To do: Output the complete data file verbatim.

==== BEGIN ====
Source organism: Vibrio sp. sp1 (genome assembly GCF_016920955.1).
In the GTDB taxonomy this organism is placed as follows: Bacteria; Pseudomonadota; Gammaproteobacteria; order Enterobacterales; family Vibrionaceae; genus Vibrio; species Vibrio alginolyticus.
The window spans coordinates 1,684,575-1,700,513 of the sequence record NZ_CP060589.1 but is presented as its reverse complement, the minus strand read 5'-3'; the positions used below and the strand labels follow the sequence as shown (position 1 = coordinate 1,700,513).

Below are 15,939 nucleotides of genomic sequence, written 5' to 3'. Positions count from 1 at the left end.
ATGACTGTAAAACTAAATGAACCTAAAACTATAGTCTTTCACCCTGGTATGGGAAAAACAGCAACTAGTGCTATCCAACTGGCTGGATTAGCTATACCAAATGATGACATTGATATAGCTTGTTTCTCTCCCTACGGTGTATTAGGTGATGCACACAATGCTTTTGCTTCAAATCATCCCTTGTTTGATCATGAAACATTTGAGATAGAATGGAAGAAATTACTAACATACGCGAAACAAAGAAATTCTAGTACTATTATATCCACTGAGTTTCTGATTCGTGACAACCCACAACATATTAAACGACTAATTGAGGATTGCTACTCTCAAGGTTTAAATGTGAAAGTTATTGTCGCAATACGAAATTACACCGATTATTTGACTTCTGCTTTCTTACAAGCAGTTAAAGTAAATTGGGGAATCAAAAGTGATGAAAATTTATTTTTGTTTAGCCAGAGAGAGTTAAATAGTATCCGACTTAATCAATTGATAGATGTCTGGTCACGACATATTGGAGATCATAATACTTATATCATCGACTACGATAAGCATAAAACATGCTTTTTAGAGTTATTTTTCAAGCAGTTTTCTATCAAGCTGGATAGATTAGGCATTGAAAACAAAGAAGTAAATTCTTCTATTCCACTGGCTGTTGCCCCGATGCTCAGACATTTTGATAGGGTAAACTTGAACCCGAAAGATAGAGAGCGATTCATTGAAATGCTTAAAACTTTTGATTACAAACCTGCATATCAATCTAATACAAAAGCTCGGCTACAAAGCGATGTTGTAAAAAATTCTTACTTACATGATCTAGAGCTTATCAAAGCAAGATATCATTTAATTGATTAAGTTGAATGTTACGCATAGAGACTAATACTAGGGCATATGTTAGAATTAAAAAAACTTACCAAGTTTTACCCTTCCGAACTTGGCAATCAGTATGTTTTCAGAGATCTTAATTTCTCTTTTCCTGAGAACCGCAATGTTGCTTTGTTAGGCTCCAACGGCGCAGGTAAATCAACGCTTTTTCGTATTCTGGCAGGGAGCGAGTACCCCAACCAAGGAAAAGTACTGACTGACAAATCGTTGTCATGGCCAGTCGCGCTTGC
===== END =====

Source organism: Vibrio sp. sp1 (genome assembly GCF_016920955.1).
In the GTDB taxonomy this organism is placed as follows: Bacteria; Pseudomonadota; Gammaproteobacteria; order Enterobacterales; family Vibrionaceae; genus Vibrio; species Vibrio alginolyticus.
The window spans coordinates 1,684,575-1,700,513 of the sequence record NZ_CP060589.1 but is presented as its reverse complement, the minus strand read 5'-3'; the positions used below and the strand labels follow the sequence as shown (position 1 = coordinate 1,700,513).

Below are 15,939 nucleotides of genomic sequence, written 5' to 3'. Positions count from 1 at the left end.
ATGACTGTAAAACTAAATGAACCTAAAACTATAGTCTTTCACCCTGGTATGGGAAAAACAGCAACTAGTGCTATCCAACTGGCTGGATTAGCTATACCAAATGATGACATTGATATAGCTTGTTTCTCTCCCTACGGTGTATTAGGTGATGCACACAATGCTTTTGCTTCAAATCATCCCTTGTTTGATCATGAAACATTTGAGATAGAATGGAAGAAATTACTAACATACGCGAAACAAAGAAATTCTAGTACTATTATATCCACTGAGTTTCTGATTCGTGACAACCCACAACATATTAAACGACTAATTGAGGATTGCTACTCTCAAGGTTTAAATGTGAAAGTTATTGTCGCAATACGAAATTACACCGATTATTTGACTTCTGCTTTCTTACAAGCAGTTAAAGTAAATTGGGGAATCAAAAGTGATGAAAATTTATTTTTGTTTAGCCAGAGAGAGTTAAATAGTATCCGACTTAATCAATTGATAGATGTCTGGTCACGACATATTGGAGATCATAATACTTATATCATCGACTACGATAAGCATAAAACATGCTTTTTAGAGTTATTTTTCAAGCAGTTTTCTATCAAGCTGGATAGATTAGGCATTGAAAACAAAGAAGTAAATTCTTCTATTCCACTGGCTGTTGCCCCGATGCTCAGACATTTTGATAGGGTAAACTTGAACCCGAAAGATAGAGAGCGATTCATTGAAATGCTTAAAACTTTTGATTACAAACCTGCATATCAATCTAATACAAAAGCTCGGCTACAAAGCGATGTTGTAAAAAATTCTTACTTACATGATCTAGAGCTTATCAAAGCAAGATATCATTTAATTGATTAAGTTGAATGTTACGCATAGAGACTAATACTAGGGCATATGTTAGAATTAAAAAAACTTACCAAGTTTTACCCTTCCGAACTTGGCAATCAGTATGTTTTCAGAGATCTTAATTTCTCTTTTCCTGAGAACCGCAATGTTGCTTTGTTAGGCTCCAACGGCGCAGGTAAATCAACGCTTTTTCGTATTCTGGCAGGGAGCGAGTACCCCAACCAAGGAAAAGTACTGACTGACAAATCGTTGTCATGGCCAGTCGCGCTTGC